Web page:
Carroll suggests this portends “an epic power struggle over who controls the means of social media production and distribution.” Similarly from Tarkoff: “Ultimately, what is at stake is our capacity, as societies, to control and manage planetary-scale communication spaces that are, in the broadest sense, democratic.” Chris Riley and I have explored this more broadly in a series of essays in Tech Policy Press, drawing on ideas of distributed control as a both/and framing that transcends the false binary of centralization or decentralization, and applies a principle of subsidiarity as suggested by Divya Siddarth, Danielle Allen, and E. Glen Weyl.
Fiddleware (Federated Middleware)
I have long advocated for user choice in how our online feeds are organized and moderated as the only effective way for a democratic society to deal with this complexity and nuance. Enabling such choice has recently gained advocates who see a role for “middleware” services that act as user-agents between users and their media distribution systems. I envision this not as choosing a single middleware service to be granted sole control, but as composing and steering combinations of services to blend a range of algorithms that distill selected sources of human judgments – and to use them to draw from a multiplicity of what I called confederated systems as far back as 2003.
The importance of that level of flexibility in middleware has been little recognized, but the fediverse/plativerse may provide just the environment for it to emerge organically. If users can be given powerful tools to manage their navigation of the fediverse, shouldn’t they be able to shape these tools to feed them what they want, drawing from any of a multiplicity of instances/platstances, in whatever ways they choose – rather than being under the control of any single home instance with its home community and single benevolent dictator? Shouldn’t they be able to compose multiple ranking services to generate composite rankings, and shift the gears – weighting and steering those systems as their moods, tasks and domains change? Shouldn’t middleware be federated? Call it fiddleware.
The Bluesky initiative is already working toward that kind of flexibility. A Bluesky blog post announcing the AT protocol specifically refers to the objective of algorithmic choice: “Algorithms dictate what we see and who we can reach. We must have control over our algorithms if we’re going to trust in our online spaces. The AT Protocol includes an open algorithms mode so users have more control over their experience.”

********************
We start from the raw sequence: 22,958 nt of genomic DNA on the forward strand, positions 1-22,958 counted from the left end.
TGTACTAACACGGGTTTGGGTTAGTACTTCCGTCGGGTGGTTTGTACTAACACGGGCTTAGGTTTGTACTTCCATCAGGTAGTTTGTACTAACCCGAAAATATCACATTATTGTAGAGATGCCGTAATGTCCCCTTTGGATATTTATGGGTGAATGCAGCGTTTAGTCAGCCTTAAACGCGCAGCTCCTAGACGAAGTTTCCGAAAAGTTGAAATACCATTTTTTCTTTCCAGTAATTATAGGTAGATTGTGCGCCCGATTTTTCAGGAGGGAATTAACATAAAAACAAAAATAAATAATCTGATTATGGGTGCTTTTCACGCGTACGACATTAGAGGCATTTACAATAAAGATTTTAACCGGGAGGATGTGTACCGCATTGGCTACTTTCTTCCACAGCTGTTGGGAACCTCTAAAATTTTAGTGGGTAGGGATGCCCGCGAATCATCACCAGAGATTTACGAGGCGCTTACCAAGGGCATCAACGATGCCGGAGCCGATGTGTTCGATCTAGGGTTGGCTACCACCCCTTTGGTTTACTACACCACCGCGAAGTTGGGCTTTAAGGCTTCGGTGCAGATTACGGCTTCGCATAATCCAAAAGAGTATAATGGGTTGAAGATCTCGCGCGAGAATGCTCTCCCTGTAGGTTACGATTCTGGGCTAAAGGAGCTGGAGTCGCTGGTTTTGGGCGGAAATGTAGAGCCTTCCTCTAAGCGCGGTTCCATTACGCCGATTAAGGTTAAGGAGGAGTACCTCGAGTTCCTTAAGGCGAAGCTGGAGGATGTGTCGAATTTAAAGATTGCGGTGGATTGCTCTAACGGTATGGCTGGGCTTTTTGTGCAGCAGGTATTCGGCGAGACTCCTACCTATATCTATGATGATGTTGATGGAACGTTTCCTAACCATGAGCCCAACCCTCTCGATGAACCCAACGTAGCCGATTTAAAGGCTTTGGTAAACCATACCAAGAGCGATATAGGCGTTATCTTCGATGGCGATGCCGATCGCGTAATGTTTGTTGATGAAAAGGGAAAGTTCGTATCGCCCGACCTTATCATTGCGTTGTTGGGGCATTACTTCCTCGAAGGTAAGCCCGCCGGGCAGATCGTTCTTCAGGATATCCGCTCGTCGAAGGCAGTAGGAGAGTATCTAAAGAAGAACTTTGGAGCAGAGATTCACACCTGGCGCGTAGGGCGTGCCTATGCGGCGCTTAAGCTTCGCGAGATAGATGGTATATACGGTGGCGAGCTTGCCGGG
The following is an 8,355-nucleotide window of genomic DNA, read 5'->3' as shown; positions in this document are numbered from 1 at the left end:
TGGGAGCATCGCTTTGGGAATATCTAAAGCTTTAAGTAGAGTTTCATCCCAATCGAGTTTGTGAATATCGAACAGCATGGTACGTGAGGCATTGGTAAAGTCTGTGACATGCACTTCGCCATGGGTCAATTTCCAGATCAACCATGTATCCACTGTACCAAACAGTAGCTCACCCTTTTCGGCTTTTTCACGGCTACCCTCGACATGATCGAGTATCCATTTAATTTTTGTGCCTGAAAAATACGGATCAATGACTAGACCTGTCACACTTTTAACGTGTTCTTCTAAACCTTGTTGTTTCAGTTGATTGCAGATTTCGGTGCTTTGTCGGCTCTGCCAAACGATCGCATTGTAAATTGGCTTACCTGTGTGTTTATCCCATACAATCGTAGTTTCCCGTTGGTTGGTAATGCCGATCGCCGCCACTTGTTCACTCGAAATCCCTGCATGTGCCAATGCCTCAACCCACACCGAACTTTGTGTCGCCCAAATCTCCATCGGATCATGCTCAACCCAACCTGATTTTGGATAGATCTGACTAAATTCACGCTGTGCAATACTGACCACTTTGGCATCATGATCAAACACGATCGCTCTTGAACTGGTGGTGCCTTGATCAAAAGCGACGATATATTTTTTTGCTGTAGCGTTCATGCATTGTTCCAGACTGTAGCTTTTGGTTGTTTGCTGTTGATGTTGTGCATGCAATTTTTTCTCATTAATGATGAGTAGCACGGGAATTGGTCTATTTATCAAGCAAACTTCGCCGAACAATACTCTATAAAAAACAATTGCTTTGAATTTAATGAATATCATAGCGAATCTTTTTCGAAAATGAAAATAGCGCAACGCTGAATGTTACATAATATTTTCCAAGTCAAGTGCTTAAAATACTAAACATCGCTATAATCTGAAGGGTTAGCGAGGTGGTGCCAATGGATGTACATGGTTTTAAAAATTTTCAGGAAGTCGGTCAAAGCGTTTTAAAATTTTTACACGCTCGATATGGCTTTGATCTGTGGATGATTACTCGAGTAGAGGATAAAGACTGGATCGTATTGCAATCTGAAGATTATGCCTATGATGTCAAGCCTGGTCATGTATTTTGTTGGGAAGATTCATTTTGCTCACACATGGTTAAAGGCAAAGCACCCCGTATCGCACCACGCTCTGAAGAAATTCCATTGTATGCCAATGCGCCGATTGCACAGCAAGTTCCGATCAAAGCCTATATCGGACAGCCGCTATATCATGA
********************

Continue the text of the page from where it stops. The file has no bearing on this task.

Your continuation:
Shaping a Diverse Information Ecosystem
A fediverse offers a flexible, open market seedbed for such innovations to emerge and develop. If, as Steve Jobs said, technology now offers “bicycles for the mind,” then we need freedom to choose which kind of bicycle to use for a given journey – and freedom to steer the handlebars and shift the gears.
Federated, composable middleware can provide a community/institutional ecosystem layer between us and the underlying systems in a way that hides their complexity. Few users are able or willing to specify detailed criteria for ranking what should be fed to them. But over centuries humans have become skilled at selecting a diversity of communities and institutions to mediate their information ecosystem as suits their needs, values, and tastes. Extending those skills to selecting a diversity of social media media middleware services would be a natural evolution.
The fediverse is surging in reaction to the platforms’ abuse of our attention and failure to scale moderation well. But scalable participatory governance is the crucial failing of the fediverse as well as the platforms. A plativerse can allow platforms to interoperate with less centralized systems – and can create an open marketspace in which shared infrastructure services such as middleware can emerge and find their place organically. Federated middleware that augments individual choice with social support and guidance can apply appropriate degrees of subsidiarity – distributing control to the level where it is best managed: by the individual user.
Richard Reisman is a Nonresident Senior Fellow at the Foundation for American Innovation, Contributing Author to the Centre for International Governance Innovation’s Freedom of Thought Project, and frequent contributor to Tech Policy Press. He blogs on human-centered digital services and related tech policy at SmartlyIntertwingled.com, and his work was cited in an FTC Report to Congress on Combating Online Harms. His book, FairPay: Adaptively Win-Win Customer Relationships, and related blog, FairPayZone.com, introduce new customer-value-first revenue strategies for digital services that were described in Harvard Business Review. He has managed and consulted for businesses of all sizes, developed pioneering online services, and holds over 50 media-tech patents licensed by over 200 companies to serve billions of users (now all in public domain).